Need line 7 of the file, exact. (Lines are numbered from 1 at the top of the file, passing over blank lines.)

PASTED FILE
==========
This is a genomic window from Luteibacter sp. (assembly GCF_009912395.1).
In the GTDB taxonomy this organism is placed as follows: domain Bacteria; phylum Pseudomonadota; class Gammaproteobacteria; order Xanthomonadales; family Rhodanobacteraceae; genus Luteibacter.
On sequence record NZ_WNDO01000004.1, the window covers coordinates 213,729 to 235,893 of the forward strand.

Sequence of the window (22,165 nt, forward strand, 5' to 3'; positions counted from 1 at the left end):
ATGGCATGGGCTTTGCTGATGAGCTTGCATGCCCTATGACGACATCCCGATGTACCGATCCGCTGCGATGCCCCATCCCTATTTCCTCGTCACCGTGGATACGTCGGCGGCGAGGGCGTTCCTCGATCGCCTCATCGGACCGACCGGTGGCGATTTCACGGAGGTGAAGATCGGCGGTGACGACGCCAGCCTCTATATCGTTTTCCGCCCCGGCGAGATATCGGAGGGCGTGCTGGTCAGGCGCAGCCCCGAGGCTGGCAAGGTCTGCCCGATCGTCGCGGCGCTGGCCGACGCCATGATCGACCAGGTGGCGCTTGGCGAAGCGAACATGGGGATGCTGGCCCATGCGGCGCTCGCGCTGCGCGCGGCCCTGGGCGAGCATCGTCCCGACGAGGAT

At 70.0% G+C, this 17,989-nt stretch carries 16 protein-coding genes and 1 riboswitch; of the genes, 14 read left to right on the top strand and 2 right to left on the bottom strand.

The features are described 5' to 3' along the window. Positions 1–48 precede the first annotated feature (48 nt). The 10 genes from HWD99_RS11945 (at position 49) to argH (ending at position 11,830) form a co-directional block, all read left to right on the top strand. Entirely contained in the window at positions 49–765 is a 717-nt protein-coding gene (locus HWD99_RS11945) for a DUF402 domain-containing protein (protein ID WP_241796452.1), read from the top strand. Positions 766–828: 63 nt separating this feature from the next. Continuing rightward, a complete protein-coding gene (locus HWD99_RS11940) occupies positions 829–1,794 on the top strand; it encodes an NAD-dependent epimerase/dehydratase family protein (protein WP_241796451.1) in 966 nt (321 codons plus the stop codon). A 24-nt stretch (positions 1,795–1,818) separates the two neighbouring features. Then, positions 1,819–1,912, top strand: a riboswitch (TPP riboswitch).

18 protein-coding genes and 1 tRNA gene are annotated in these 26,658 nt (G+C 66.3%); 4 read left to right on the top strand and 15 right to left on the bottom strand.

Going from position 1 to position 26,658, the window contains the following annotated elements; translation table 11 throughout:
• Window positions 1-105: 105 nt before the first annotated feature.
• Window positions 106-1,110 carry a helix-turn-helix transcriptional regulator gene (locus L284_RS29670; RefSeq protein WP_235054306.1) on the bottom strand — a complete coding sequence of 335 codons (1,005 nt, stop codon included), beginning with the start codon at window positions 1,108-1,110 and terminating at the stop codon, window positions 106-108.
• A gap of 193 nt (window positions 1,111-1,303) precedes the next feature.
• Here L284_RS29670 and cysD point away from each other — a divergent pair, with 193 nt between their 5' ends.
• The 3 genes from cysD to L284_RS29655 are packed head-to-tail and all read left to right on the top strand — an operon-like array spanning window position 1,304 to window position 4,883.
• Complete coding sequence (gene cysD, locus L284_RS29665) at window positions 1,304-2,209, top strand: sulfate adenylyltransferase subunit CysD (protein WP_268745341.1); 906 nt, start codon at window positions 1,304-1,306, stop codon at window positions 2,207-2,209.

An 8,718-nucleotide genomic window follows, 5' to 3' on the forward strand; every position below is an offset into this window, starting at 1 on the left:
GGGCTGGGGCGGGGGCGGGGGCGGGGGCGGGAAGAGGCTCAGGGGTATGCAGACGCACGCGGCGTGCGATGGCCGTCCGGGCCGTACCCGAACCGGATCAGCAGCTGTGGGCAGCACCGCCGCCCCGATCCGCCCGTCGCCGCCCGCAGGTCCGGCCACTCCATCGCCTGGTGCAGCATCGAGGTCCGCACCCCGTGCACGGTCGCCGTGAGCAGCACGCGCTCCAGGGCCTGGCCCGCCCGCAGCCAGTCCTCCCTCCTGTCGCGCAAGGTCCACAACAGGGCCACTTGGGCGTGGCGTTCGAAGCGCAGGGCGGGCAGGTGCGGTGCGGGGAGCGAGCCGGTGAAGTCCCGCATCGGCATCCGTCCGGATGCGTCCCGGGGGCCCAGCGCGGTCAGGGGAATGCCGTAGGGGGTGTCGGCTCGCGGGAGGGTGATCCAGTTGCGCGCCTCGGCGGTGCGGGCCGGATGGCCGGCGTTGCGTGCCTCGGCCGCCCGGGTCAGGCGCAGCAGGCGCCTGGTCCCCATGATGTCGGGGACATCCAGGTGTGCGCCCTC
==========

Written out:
The features are described 5' to 3' along the window. Positions 1–48 precede the first annotated feature (48 nt). The 10 genes from HWD99_RS11945 (at position 49) to argH (ending at position 11,830) form a co-directional block, all read left to right on the top strand. Entirely contained in the window at positions 49–765 is a 717-nt protein-coding gene (locus HWD99_RS11945) for a DUF402 domain-containing protein (protein ID WP_241796452.1), read from the top strand. Positions 766–828: 63 nt separating this feature from the next. Continuing rightward, a complete protein-coding gene (locus HWD99_RS11940) occupies positions 829–1,794 on the top strand; it encodes an NAD-dependent epimerase/dehydratase family protein (protein WP_241796451.1) in 966 nt (321 codons plus the stop codon). A 24-nt stretch (positions 1,795–1,818) separates the two neighbouring features. Then, positions 1,819–1,912, top strand: a riboswitch (TPP riboswitch).